As noted in our earlier article, CRDs are exempt from the 10% early withdrawal penalty for distributions to participants under age 59 1/2 and the qualified individual may choose to include one-third of the taxable amount in income each year for three consecutive years in order to spread the tax burden over a longer period of time.  In addition, during the 3-year period beginning on the day after the distribution is received, any individual who receives a CRD may repay all or part of the distribution back to the plan that distributed the funds, to another plan or to an IRA.  The repayment may be made as 1 or more contributions which do not, in the aggregate, exceed the amount of the distribution.  A CRD that is repaid to an IRA will not count toward the otherwise applicable one-rollover-per-year limitation that applies to IRAs.  As long as the distribution is repaid before the end of the 3-year period, it will be treated as if it were an eligible rollover, meaning it is not subject to taxes.  Notice 2020-50 provides that even though a distribution on account of hardship is not normally eligible to be rolled over, if the hardship distribution is made to a participant who is a qualified individual for a CRD, then the distribution is permitted to be recontributed.

It should be noted that, unlike a hardship withdrawal where the participant has to demonstrate a need for the funds and substantiate the amount that is being requested, the CARES act does not limit CRDs in this manner.  If the plan allows CRDs, the qualified individual may request any amount up to $100,000 without the need for any additional evidence of a corresponding need. 

The Notice clarifies that there are certain distributions that cannot be treated as CRDs by the individual, namely:

  • Corrective distributions returned due to Section 415 failure
  • Excess 401k contributions due to ADP failure
  • Excess matching contributions due to ACP failure
  • 401k contributions refunded because they are in excess of the annual limit
  • Dividends paid on employer securities
  • Loans that are deemed to be distributed
  • Section 409(p) allocations that are deemed distributions
  • Cost of life insurance protection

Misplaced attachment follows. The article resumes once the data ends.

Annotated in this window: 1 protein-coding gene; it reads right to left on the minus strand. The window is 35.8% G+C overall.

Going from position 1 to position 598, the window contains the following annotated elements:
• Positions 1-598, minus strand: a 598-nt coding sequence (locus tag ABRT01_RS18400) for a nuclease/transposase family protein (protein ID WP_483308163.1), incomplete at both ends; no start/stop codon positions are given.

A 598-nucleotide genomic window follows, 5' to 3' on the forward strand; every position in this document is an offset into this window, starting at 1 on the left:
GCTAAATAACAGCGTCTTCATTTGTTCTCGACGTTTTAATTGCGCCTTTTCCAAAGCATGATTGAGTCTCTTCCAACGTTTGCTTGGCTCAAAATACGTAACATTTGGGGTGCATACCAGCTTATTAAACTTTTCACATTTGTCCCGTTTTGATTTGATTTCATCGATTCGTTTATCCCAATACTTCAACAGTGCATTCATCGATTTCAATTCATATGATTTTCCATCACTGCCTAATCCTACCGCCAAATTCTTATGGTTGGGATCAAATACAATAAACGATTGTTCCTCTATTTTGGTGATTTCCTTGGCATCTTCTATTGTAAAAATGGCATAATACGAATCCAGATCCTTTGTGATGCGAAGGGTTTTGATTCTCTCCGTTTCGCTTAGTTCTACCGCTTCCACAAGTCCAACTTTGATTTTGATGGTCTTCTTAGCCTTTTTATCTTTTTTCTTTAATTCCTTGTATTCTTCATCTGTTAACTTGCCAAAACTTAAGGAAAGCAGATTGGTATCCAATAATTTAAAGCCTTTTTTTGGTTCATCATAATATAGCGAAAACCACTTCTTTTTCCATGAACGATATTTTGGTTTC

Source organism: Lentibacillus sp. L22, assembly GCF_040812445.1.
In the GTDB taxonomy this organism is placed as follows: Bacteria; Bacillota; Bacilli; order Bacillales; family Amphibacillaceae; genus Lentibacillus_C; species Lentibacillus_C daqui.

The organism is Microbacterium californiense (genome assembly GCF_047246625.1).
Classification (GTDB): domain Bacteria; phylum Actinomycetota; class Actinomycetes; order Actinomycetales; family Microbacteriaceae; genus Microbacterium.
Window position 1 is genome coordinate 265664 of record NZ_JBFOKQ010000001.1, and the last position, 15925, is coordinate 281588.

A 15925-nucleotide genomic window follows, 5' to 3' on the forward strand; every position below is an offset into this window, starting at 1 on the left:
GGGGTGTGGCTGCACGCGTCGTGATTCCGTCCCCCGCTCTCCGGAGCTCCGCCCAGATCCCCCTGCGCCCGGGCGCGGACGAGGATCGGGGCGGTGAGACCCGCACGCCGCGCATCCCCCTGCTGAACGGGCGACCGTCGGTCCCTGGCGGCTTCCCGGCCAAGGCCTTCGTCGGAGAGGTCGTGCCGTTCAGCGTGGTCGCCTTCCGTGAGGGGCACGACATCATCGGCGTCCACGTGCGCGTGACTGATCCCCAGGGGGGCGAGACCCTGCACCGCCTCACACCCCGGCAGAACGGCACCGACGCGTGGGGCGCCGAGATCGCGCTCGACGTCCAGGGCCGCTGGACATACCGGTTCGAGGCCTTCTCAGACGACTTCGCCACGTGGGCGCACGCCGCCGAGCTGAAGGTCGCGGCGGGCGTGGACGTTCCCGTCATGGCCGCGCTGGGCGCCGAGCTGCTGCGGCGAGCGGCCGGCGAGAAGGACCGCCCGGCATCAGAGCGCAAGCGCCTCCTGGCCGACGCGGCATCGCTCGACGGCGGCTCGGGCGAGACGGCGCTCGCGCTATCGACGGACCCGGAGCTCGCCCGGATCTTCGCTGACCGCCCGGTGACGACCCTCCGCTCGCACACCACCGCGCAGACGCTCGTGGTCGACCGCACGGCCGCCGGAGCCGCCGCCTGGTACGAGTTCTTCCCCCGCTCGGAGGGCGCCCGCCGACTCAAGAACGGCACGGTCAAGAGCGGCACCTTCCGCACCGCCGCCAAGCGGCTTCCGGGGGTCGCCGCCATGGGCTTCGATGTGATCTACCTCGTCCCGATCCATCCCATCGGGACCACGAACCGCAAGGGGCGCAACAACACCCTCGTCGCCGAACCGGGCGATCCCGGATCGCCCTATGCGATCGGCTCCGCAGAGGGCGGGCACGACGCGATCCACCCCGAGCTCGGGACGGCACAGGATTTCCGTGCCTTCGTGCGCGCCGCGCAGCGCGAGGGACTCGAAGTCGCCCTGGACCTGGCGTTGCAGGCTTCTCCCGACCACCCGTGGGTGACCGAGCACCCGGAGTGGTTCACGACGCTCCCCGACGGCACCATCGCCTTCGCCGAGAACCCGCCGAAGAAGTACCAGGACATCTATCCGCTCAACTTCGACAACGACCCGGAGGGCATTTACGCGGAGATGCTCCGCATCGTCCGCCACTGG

• Distributions that are permitted withdrawals under an automatic contribution arrangement
  • Distributions of premiums for accident or health insurance


Notice 2020-50 also provides additional guidance on the tax reporting for CRDs.  The plan must report the distribution on a Form 1099-R using either code 1 or code 2 in box 7, if the individual is under age 59 ½, or code 7 if the individual is age 59 ½ or older.  A qualified individual who receives a CRD is eligible to recontribute any portion of the distribution to an eligible retirement plan at any time during the 3-year period after the distribution is received.  The administrator of the plan accepting the contribution may rely on the individual’s certification that the individual satisfies the conditions to be eligible for the rollover.   If the plan does not accept rollovers, it is not required to accept recontributions of CRDs.  If the plan does accept rollovers, the language of the Notice seems to indicate that the plan must accept the CRD recontribution, as well, but this is not 100% clear in the Notice language.

An individual who receives a CRD will report the distribution on the 2020 federal income tax form and on Form 8915-E.  The 10% early distribution tax will not apply.  The individual will also use Form 8915-E to report any recontribution made during the taxable year and to determine the amount of the CRD to include in income for the particular year, if the individual is spreading out the tax burden over the allowable 3-year period.  The Notice explains that the qualified individual who takes a CRD must make an election when he files his 2020 tax return as to whether he/she will include the distribution ratably over a 3-year period beginning with 2020, or include the entire amount in income for 2020.  This election cannot be changed once the 2020 tax return is filed

If the individual includes the entire CRD as income for 2020 and then repays any portion of the CRD to an eligible plan PRIOR to filing the 2020 tax return, then the amount of the recontribution will reduce the amount of the CRD included in gross income for 2020.  On the other hand, if the individual includes the entire CRD as income for 2020 and then recontributes any portion of the CRD to an eligible plan AFTER the 2020 tax return is filed, then the individual will need to file an amended income tax return for 2020, including a revised Form 8915-E.